Windows cleaned by raindrops, white sofas immune to red wine spills, tiles protected from limescale buildup – new products created from minute substances called nanoparticles are making such domestic dreams come true.

Based on tiny particles 10,000 times thinner than a strand of hair, the products are some of the early widespread applications of nanotechnology, the science of manipulating atoms and molecules. Nanoparticles are showing up in everything from fabric coatings to socks to plush teddy bears.

In the best-case scenario, these nanoparticles are harmless and can help spare the environment from the overuse of polluting cleaning agents.

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But some scientists are concerned that these seemingly magical materials are hitting the market before their effects on human health and the environment have been sufficiently studied.

If a chemical substance has been commercialized before, on a larger than nano-scale, and is included in the Toxic Substances Control Act Chemical Substance Inventory, it is considered as “existing” by the U.S. Environmental Protection Agency – and the nano-scale version of the material requires no further testing.

Scientists such as Jennifer Sass of the Natural Resources Defense Council say they think that’s a mistake, and that nanoparticles should be treated as new and different materials.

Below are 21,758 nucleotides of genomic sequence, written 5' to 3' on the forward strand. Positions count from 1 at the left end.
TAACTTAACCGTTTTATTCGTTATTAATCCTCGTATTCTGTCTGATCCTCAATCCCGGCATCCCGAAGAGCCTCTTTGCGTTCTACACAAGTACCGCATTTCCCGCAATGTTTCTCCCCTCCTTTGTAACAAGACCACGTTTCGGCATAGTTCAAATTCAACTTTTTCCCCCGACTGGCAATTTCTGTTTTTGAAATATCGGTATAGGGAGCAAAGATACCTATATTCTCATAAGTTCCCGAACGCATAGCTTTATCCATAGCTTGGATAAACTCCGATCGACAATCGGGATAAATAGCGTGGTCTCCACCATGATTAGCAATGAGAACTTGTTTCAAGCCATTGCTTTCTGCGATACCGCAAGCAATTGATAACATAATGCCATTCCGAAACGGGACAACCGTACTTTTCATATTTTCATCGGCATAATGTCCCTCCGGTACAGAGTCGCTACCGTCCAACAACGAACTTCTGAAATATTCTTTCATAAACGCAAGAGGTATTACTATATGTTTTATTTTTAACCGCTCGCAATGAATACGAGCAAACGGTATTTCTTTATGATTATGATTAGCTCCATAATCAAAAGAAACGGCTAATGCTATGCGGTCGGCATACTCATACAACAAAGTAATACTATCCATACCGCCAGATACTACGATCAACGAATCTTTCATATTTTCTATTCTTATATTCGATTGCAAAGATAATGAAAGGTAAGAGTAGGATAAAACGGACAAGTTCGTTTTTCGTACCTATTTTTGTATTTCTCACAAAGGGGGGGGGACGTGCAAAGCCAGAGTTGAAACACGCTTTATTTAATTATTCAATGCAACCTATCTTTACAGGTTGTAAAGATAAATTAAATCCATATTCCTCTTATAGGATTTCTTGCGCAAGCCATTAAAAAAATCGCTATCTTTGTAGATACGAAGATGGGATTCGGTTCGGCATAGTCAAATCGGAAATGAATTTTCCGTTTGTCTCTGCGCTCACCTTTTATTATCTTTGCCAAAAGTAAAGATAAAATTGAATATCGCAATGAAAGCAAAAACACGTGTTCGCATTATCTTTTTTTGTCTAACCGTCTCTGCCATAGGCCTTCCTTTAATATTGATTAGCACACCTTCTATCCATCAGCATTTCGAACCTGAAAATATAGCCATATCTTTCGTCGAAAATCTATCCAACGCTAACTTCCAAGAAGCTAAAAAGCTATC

That’s because the few scientific reports available suggest that nanoparticles can pose a threat to human health and to the environment. For example, fish swimming in water containing modest amounts of fullerenes, soccer-ball-shaped nanoparticles made out of 60 carbon atoms, showed a large increase in brain damage. These are the same types of fullerenes being used in various skin products.

Another study showed that rats exposed to manganese oxide nanoparticles accumulated them in the brain.

Warning on nanoparticles

Scientists also have shown that very small nanoparticles, called quantum dots, penetrate pigskin. Other studies suggest that from the skin, they can travel through the lymphatic duct system to lymph nodes and eventually end up in organs such as the liver, kidney and spleen.

And when inhaled, nanoparticles will go deeper into the lungs than larger particles and reach more sensitive parts. Because of that, scientists are particularly concerned about nanoparticles being used in spray products.

“We have research showing that as a material shrinks in size, it becomes more harmful to the lungs. Nanoparticles tend to be more inflammatory to the lung, and it seems as if the lung has to work harder to get rid of them,” said Andrew Maynard, chief science adviser at the Project on Emerging Nanotechnologies in Washington. The project was established in 2005 by the Woodrow Wilson International Center for Scholars and the Pew Charitable Trusts to ensure that the potential benefits of nanotechnology are realized, at the same time possible risks are minimized.

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